Twenty years of credit: unveiling stories through numbers

(File photo: Ameer Khalifeh/Jordan News)

Yusuf Mansur

The writer is CEO of the Envision Consulting Group and former minister of state for economic affairs.

There is a certain elegance in numbers that tell a story, especially if some economic wisdom may emerge from them. This is why when the Jordan Strategy Forum published a compendium of data related to lending venues of the private banks in Jordan from 2002-2022, several stories were told in these twenty years in numbers. اضافة اعلان

Individuals and consumer culture
The highest average level of lending as a percentage of the total credit provided by banks in Jordan during 2002-2022, was to individuals as consumption loans (car purchases, etc.) at 24 percent of all credit. This shows that bank lending to the private sector favored individuals.

Furthermore, if one is to look at the period of high economic growth (2004-2009), the average credit provided to individuals was 28.3 percent of all lending, which also shows that with high economic growth, people in Jordan overspend as optimism dominates the psyche of both banks and consumers. 

To further underscore this observation, individual borrowing fell to 21.3 percent during 2010-2022, a period of dismal economic growth rates.  So, two short novellas emerge from the numbers: Positive and negative expectations are reflected in the borrowing patterns in Jordan, and negative or low per capita economic growth affects the demand and supply of credit to individuals. 

Amman stock exchange
How about the purchase of shares in the Amman Stock Exchange? During 2004-2009, annual credit for the purchase of shares grew by 59 percent per year. Such a high rate came from credit growth in two years, 2004 when credit for purchasing shares jumped by 217 percent, and 2005, where it grew by 110 percent.

The credit for purchasing shares decreased dramatically during 2006-2009 such that in 2008 and 2009 the credit decreased by 2 percent and 1 percent, respectively. Bad, myopic, and sudden decrees played a major role in destroying the sanguinity of the previous two years.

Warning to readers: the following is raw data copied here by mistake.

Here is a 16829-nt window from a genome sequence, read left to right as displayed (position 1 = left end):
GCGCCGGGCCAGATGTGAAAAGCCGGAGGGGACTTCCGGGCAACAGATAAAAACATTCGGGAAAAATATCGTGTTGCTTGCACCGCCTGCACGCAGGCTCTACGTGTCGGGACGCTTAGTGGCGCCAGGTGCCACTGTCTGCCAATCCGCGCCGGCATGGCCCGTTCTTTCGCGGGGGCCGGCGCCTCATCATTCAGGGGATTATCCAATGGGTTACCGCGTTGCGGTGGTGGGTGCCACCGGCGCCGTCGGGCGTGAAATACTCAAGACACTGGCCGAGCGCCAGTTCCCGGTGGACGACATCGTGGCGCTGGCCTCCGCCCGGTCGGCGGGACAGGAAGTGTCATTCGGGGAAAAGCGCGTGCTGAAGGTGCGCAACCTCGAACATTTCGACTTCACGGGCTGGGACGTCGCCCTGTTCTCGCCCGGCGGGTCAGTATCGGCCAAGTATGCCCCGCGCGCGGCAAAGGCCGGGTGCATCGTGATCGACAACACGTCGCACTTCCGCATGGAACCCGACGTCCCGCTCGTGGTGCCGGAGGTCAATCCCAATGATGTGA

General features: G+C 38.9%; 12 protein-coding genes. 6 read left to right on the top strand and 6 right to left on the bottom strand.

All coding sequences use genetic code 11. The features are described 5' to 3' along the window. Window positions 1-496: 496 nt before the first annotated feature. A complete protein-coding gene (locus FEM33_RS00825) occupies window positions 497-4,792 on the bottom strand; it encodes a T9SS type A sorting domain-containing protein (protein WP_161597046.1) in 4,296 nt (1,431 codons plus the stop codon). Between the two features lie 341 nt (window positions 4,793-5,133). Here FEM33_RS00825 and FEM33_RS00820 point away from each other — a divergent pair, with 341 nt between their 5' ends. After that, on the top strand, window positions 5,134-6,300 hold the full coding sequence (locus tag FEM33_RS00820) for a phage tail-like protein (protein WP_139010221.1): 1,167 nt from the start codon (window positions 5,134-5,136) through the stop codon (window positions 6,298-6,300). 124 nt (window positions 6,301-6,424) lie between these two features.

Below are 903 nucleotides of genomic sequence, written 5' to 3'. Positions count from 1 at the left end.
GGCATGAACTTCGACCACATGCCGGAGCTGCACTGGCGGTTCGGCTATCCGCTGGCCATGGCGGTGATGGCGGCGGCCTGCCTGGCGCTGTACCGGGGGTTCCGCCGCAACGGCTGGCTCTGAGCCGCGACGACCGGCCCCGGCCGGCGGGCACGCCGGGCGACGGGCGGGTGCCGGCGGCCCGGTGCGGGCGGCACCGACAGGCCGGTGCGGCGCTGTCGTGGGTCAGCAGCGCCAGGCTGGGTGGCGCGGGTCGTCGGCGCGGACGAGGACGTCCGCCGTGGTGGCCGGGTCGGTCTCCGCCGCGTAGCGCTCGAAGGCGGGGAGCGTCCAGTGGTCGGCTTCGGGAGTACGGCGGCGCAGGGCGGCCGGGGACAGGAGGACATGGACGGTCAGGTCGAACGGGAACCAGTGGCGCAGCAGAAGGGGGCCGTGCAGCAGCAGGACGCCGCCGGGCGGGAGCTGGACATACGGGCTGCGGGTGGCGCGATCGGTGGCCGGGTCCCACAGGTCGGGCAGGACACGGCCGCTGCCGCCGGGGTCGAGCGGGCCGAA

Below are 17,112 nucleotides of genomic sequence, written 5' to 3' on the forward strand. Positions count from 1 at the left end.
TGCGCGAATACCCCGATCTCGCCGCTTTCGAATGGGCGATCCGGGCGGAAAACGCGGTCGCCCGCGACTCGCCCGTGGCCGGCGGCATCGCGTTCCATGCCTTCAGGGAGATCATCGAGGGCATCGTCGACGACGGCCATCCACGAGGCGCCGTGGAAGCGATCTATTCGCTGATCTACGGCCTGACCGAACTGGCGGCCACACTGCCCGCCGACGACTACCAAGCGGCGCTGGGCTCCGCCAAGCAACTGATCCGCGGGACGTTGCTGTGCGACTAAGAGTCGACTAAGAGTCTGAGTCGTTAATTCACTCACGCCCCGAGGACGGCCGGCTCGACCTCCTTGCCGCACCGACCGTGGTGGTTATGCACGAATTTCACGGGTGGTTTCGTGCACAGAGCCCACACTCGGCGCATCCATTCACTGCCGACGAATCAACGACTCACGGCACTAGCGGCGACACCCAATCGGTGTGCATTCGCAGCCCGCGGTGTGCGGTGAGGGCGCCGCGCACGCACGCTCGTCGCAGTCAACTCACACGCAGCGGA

After that, from 2010 to 2022, the average growth in credit for the purchase of shares was -5 percent, and no new company registered in the stock exchange since. The story here is that some bureaucrats work so hard to bring economic activity down.

In spite of this, during 2019-2022, lending for the purchase of shares grew at an average of 32 percent per year as mining companies did extremely well, and 2023 will see some adjustments in this regard.

Industrial sector
Of course, there are many other stories, especially related to lending to the industrial sector. Loans to industry equated to 12.5 percent of all credit extended by banks during 2004-2009. Note that it was 15.3 percent in the previous two years. So, the good years worsened the availability of credit for industry.

The most plausible story here is that since the economic expansion favored the construction sector, the industry was crowded out from the credit market since lending to construction is less risky, easier to evaluate, and requires no specific or specialized talents and expertise like the credit to industry.

Construction and industry
During 2011-2022, the industrial sector's access to credit, whether due to decreased demand by industry, or the increased prudence by banks, was a mere 12.3 percent. This was markedly below the credit to the construction sector (24.1 percent during 2010-2022). The construction sector was the clear winner in the boom years as its share in credit increased from 15.1 percent during 2002-2003 to 16.8 percent in 2004-2009.

Hence, one may say that construction pushed away industry in the good years and was the banks’ favorite in the slow years due to its safety relative to other sectors.

Foresight and solutions
Those were some of the stories that the numbers tell. Trade also suffered during 2010-2022, and so did agriculture among others. To keep this article short, their stories will not be delineated here. Clearly, there is room for interventions by policymakers, should there be a desire to improve the welfare of industry and other productive sectors. Jordan need not wait; the solutions are clear and within reach.

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